O’DONNELL: You know why that’s happening [I think this is referring to the heart beating]? I knew why it was happening because an electrical current, the nodes were still firing, and I don’t know if that constitutes ‘technically dead,’ or it’s alive. It had a face. It wasn’t completely torn up, and its nose was very pronounced. It had eyelids and its mouth was pronounced, and then, since the fetus was so intact, she said, well, okay, this is a really good fetus and it looks like we can procure a lot from it. Um, we’re going to procure a brain, so the moment I heard that, that meant we’re going to have to cut the head open, we’re going to have to cut the head open. ‘So, okay, so what you do is you go through the face.’ I’m thinking, no, don’t do this, and she takes the scissors and she makes a small incision right here [O’Donnell points to her chin], and goes, I would say maybe a little through the mouth. She says, ‘okay, can you go the rest of the way,’ and I’m like…yes. And I didn’t want to do this. So she gave me the scissors and told me that I had to cut down the middle of the face, and I can’t even, like, describe what that feels like. And I remember picking it up going through finishing the rest of the face, and [inaudible –– maybe ‘Jessica’] picking up the brain and putting it in the container with the media, and para-filming it. And she left and she said ‘okay, you can clean it up,’ and I’m just sitting there, like, what did I just do, and I was that moment that I knew I couldn’t work for the company any more. That was still, even it’s gonna be good, if that had been the cure for some kind of disease, even if it was, I wished –– I still wouldn’t have done it. I don’t want to be that person, and I remember picking –– it was a male –– picking him up with the gloves –– it was too heavy, the pie dish –– he was too big, and I could, like take it and put it in the strainer, like I –– I couldn’t. It was just too big. And I opened the biohazard container, and it’s almost full, like it’s almost full. I’m holding him in my hands, and I thought, oh my God, what am I doing, and I take him, I put him in and I remember he got stuck on the lid, and it turned around and his buttocks was in the air and his two feet were, like, dangling out, and I remember having to pick each one of his feet up and put them in the container and close the lid. That was the hardest experience I’ve had there.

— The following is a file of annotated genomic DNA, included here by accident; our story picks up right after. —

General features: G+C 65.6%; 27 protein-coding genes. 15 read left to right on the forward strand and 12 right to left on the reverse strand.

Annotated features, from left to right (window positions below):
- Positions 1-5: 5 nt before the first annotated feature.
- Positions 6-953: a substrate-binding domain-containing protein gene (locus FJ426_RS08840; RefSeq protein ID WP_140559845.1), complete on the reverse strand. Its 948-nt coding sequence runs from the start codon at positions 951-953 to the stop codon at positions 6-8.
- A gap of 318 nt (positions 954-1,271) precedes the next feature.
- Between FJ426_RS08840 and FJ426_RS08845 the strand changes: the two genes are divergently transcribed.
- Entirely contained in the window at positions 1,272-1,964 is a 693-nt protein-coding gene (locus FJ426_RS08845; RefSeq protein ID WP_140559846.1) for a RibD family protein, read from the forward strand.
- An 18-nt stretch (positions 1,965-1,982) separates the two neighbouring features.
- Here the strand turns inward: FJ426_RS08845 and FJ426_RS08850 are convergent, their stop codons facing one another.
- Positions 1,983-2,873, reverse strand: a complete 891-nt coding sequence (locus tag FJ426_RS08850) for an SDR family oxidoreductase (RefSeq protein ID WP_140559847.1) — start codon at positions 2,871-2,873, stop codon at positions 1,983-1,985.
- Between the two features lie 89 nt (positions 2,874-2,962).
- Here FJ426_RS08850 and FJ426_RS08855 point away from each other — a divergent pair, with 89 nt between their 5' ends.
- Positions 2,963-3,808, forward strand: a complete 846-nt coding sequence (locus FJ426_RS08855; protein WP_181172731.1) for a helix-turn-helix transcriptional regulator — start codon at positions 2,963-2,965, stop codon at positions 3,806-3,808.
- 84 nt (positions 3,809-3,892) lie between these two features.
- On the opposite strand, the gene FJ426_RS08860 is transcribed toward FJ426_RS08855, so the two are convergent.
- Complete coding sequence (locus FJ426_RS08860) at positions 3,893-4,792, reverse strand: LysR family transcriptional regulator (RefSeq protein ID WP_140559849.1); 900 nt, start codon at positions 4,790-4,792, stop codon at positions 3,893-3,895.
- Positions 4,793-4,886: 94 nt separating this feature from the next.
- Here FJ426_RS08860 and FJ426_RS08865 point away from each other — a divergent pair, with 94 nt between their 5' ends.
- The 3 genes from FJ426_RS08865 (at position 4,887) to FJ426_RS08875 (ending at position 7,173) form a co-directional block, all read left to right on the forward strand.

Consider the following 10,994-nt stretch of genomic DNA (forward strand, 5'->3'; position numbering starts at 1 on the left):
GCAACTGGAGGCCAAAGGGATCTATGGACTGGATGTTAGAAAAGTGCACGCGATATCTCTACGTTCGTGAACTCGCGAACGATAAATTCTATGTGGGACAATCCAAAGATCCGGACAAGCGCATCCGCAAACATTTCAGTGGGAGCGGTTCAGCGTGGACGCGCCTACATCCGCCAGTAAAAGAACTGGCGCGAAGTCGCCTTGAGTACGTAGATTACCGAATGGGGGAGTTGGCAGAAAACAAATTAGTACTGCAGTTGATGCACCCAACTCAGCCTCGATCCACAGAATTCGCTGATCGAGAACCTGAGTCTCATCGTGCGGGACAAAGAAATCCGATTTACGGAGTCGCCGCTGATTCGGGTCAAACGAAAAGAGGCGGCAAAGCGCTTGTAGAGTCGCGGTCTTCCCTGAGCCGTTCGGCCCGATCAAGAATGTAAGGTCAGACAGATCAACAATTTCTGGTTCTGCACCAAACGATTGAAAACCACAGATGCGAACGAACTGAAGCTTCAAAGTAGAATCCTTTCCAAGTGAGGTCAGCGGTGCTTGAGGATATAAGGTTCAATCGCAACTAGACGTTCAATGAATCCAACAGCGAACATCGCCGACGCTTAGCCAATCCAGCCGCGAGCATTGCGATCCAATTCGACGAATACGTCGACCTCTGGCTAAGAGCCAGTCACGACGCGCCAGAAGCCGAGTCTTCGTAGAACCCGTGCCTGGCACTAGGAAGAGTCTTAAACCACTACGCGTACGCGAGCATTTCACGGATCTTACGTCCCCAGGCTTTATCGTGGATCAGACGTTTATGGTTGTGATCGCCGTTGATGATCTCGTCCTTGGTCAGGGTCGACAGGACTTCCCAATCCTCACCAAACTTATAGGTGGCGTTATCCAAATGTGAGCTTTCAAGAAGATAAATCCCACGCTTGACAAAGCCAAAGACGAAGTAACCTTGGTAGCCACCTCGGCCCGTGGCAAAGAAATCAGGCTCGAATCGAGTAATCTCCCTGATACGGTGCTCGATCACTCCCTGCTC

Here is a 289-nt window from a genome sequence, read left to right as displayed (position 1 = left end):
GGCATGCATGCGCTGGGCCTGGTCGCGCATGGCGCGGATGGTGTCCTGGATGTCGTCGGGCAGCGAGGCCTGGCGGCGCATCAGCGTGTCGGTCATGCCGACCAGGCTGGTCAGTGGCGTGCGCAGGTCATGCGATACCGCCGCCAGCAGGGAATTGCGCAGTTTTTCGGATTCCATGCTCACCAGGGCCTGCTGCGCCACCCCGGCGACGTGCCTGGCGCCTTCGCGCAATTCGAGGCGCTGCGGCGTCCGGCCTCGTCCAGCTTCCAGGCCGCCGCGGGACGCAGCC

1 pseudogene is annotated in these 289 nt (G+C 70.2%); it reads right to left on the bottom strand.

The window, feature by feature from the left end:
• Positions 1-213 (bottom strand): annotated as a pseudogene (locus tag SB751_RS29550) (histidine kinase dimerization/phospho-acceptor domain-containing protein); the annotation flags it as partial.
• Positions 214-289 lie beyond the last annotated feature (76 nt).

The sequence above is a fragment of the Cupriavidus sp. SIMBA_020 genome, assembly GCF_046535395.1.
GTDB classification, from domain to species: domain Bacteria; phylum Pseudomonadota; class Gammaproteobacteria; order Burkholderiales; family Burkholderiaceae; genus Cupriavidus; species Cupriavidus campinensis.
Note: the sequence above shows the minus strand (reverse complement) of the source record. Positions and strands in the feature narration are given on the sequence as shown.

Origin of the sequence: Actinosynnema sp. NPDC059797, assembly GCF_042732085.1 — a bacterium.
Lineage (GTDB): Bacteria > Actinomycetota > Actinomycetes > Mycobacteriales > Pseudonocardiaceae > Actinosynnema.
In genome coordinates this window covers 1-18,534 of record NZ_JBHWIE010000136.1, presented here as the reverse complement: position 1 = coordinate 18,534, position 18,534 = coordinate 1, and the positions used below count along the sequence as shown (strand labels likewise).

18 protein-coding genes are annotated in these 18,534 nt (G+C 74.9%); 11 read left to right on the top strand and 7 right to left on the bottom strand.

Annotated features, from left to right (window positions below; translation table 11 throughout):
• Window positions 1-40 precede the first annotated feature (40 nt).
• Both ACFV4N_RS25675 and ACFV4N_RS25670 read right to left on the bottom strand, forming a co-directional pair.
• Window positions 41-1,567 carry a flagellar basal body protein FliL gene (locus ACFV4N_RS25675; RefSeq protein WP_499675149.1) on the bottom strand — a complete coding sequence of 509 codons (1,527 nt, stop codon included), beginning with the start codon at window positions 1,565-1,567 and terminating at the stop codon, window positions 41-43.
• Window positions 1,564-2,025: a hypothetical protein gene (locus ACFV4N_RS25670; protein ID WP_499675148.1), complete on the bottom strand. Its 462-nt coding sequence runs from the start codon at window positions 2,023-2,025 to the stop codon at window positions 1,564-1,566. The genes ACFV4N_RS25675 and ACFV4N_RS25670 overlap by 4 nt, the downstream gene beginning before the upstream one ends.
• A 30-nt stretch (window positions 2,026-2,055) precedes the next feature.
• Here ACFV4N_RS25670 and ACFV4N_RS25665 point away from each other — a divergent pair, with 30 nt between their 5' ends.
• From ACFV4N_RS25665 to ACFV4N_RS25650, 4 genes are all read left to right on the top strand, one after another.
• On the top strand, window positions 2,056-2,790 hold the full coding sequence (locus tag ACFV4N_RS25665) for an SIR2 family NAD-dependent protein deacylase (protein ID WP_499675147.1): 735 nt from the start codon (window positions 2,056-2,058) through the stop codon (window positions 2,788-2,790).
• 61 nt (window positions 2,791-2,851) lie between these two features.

I remember holding that fetus in my hands, when everybody else was busy, and started crying and open the lid and put it back in. It’s just really hard knowing that you’re only person who’s every going to hold that baby. It’s weird, because I always think of all these scenarios that could happen, like what I held in my hands could have grown up to be –– and I always think about things like that, like this could be a lawyer, this could be a firefighter, this, this could be the next president. Like I wonder what, cause you can tell what sex sometimes, I wonder if I wonder at age three, if you know, she would like to color, or things like that. I wonder what it would look like, her mom or her dad? Things like that, I think it’s a waste of life. It’s sad that so many people view it like a mistake. It’s not. I mean, life isn’t a mistake. Getting pregnant –– it can be an accident, but it’s not a mistake.
If you would like to receive Maggie’s Notebook daily posts direct to your inbox, no ads, no spam, EVER, enter your email address in the box below.
Subscribe to Blog via Email